Oral healthcare plays an extremely important role in our general wellbeing as we need our mouths to carry out the most elementary human functions, such as eating and talking. Dentists are the professionals who provide the care to prevent and treat problems that can affect the teeth and gums and surrounding areas.
There are currently over 20,000 dentists registered and practising in the UK, most of whom split their time between private and NHS work. Aside from dentistry, the industry relies on the skills of other trained professionals, including hygienists, nurses, dental technicians and administrators.
Dentistry is the umbrella term which covers nine oral healthcare specialisms: general dentistry; orthodontics; periodontics; prosthodontics; forensic odontology; oral pathology; paediatric dentistry; endodontics; and maxillofacial surgery.
- Orthodontics focuses around the prevention and treatment of malocclusions – misalignment of the teeth or jaws or an uneven bite.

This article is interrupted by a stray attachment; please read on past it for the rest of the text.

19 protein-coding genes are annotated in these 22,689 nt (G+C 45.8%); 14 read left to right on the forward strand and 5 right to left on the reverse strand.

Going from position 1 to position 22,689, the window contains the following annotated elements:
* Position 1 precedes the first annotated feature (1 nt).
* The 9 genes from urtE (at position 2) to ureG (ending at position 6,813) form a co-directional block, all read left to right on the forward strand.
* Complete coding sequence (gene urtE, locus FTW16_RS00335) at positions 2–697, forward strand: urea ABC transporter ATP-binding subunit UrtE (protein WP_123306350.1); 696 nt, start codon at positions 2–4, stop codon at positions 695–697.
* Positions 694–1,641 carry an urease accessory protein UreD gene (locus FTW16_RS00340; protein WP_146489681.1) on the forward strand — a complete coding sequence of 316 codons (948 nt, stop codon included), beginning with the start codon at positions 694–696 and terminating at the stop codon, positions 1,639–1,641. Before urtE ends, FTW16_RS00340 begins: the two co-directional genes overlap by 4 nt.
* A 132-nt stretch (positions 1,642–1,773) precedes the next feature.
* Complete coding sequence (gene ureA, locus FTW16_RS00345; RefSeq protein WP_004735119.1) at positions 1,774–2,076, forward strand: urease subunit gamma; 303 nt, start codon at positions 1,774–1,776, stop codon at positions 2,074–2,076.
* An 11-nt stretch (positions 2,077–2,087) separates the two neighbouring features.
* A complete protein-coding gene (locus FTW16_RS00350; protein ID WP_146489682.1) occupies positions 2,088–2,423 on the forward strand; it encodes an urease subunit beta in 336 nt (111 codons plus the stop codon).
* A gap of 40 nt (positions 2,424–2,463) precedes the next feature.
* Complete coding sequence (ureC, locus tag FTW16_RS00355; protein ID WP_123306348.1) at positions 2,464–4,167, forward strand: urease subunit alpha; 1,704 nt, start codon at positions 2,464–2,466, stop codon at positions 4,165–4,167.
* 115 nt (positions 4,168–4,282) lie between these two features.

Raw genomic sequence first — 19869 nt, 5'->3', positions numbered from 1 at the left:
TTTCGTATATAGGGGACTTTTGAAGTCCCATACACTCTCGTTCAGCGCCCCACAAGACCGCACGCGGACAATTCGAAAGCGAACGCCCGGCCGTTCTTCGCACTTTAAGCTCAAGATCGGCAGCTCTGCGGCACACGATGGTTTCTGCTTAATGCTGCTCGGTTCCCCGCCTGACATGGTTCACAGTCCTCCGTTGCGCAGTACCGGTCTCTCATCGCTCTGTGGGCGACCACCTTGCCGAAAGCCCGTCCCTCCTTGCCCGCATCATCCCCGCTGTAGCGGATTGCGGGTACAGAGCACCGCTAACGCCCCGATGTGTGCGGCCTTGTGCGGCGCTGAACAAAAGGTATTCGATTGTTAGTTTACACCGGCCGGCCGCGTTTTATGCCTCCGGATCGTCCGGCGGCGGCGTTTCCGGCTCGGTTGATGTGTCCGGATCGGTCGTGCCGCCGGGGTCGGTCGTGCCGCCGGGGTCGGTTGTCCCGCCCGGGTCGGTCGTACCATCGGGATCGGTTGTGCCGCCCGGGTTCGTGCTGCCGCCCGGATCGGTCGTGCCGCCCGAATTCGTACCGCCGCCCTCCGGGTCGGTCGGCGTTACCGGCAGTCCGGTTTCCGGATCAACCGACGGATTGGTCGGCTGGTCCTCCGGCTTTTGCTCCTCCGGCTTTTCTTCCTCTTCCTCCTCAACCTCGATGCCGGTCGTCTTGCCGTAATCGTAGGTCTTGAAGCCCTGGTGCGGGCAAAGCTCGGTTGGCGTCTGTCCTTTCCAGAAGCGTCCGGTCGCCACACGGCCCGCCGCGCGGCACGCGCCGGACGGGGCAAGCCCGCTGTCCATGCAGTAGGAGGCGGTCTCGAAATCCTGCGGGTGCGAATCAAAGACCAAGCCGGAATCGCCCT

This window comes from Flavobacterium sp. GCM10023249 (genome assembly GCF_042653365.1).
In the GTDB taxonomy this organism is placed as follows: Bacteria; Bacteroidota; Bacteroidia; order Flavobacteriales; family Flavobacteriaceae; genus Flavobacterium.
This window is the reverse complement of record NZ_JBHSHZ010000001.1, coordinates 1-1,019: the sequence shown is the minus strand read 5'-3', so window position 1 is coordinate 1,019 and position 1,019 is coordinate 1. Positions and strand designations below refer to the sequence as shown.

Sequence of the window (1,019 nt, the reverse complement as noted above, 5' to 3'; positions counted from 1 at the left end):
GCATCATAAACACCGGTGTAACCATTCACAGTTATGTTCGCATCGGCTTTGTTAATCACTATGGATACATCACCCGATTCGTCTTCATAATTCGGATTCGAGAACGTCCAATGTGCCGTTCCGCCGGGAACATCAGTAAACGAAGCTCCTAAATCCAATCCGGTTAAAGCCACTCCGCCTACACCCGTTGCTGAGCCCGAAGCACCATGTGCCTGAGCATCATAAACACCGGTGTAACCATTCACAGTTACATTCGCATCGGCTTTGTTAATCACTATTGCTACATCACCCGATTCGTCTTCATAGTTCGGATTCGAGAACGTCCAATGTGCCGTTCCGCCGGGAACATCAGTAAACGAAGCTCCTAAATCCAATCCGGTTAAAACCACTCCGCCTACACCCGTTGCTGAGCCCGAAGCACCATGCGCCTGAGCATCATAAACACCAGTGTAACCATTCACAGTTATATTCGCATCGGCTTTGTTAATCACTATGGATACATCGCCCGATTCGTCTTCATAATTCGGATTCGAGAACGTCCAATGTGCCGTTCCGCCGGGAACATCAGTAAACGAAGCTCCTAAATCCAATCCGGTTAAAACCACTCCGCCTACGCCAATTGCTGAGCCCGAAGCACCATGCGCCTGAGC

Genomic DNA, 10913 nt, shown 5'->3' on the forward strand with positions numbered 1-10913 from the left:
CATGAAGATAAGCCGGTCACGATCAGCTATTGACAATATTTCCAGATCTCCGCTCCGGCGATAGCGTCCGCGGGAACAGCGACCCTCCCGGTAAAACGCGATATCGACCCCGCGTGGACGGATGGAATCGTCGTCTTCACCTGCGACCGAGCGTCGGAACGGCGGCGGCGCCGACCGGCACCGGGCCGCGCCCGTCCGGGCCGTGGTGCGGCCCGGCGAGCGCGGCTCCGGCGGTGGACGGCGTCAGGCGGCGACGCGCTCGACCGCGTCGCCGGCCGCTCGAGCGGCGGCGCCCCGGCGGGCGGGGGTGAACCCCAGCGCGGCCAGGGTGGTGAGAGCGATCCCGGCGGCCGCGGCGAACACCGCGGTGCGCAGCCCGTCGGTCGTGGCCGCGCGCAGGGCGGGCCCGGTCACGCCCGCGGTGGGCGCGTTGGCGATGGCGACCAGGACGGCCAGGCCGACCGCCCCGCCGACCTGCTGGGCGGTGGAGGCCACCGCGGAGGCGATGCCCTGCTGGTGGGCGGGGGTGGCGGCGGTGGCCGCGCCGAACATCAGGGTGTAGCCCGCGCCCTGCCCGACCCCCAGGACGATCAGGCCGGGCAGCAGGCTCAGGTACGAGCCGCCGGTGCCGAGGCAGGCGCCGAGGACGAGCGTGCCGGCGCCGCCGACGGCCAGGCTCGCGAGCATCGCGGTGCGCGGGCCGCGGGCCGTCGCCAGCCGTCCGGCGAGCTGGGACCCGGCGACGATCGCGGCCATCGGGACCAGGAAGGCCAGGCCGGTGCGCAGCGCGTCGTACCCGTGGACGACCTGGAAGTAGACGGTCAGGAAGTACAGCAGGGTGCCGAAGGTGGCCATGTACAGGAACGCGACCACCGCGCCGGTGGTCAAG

- Periodontics concentrates on the areas in and around the teeth, including the gums and the bone sockets that support the teeth – the alveolar bone.
- Prosthodontists specialise in the cosmetic restoration or replacement of missing or damaged teeth.
- Forensic odontology is the science of using teeth and bite marks as a means of identifying people and collecting evidence for hospital reports and police cases.
- Paediatric dentists deal exclusively with children’s oral healthcare and sometimes work additionally with people with special educational needs.
- Endodontics is the study of the tissues that make up the inside of the teeth and the surrounding gums.
- Oral pathologists study the causes and effects of diseases which occur in the jaw, mouth and neck.
- Maxillofacial surgeons deal with diseases and injuries affecting the mouth and the surrounding areas, including the jaws, face and neck. Although it comprises one of the nine areas of dentistry, it is also a recognised medical specialism in its own right.